The evening found us entertained by a member of the local Athabascan tribe, also a park ranger, who gave us a fascinating insight into the local history of the tribe and their lifestyle. She told us about the tradition of “Potlatch”, a tribal gathering to remember members who have passed on or to celebrate achievements by the living. The person holding the “Potlatch” is expected to invite certain tribe members, who can number up to 200 at a time and then is responsible not only for catering for their every need for the three day celebration, but also for handing out gifts to the many attendees. Our friendly and obviously generous hostess told us that the Potlatch she'd held, to remember her late mother and grandmother, took two years to prepare, as hundreds of gifts had to be handcrafted and food had to be hunted.

After an informative visit to the information centre in Tok, we decided upon a clockwise tour of Alaska's highways and so made a turn to the south west towards Valdez.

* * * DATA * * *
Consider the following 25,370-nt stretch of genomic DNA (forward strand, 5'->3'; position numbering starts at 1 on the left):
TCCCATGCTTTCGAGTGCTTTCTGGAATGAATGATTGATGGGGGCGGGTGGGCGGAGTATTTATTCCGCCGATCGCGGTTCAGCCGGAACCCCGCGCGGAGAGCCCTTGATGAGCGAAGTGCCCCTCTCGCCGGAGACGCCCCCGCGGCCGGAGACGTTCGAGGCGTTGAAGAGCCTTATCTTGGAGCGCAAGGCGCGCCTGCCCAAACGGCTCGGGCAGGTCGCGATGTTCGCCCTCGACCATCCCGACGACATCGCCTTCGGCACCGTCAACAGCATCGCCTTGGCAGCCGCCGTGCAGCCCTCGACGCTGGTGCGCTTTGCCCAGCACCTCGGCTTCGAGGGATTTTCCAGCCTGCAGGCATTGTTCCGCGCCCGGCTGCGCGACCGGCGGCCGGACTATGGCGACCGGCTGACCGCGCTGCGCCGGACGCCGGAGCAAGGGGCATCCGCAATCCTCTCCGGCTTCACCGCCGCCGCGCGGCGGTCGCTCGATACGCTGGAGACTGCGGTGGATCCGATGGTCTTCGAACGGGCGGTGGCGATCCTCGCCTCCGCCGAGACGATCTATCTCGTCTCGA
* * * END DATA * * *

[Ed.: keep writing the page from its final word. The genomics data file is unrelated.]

To reach Valdez we had to skirt around Wrangell-St. Elias National Park, the largest in the USA, as large as six Yellowstone Parks. The park contained the Wrangell Mountain range including nine of the sixteen highest mountains in the country. However it was a wilderness and the one “road” which led 61 miles into the interior of the park, almost reaching the old mining town of McCarthy, was actually more of a converted, disused mining railway than a road. The warnings of rough road conditions and the threat of old railroad spikes frequently being unearthed and wrecking tyres helped us to decide only to drive as far as Chitina, situated on the western edge of the park. The ranger recommended a hike near the Liberty Falls campground on the Edgerton Highway, so off we set.